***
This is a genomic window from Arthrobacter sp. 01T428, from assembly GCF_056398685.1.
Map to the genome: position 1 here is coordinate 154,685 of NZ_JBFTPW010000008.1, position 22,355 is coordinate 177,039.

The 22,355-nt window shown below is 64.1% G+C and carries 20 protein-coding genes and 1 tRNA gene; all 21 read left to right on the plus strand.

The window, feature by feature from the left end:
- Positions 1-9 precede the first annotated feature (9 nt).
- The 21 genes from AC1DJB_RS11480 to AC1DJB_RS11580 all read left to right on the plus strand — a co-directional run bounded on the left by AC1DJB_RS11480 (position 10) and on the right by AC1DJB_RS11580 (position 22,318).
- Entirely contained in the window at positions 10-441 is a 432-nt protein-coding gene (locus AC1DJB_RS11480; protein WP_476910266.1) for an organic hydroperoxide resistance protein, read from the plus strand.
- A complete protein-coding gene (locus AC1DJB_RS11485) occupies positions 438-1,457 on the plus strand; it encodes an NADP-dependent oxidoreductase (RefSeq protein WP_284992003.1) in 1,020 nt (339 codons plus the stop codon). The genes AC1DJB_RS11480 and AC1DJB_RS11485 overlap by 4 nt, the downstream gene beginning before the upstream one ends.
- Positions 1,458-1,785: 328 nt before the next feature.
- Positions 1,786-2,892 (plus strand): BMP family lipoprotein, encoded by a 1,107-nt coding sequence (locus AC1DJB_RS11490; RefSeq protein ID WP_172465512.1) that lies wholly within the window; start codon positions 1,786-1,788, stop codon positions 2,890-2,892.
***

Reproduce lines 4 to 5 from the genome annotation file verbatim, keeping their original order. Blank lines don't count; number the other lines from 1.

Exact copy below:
The window, feature by feature from the left end:
- Positions 1-9 precede the first annotated feature (9 nt).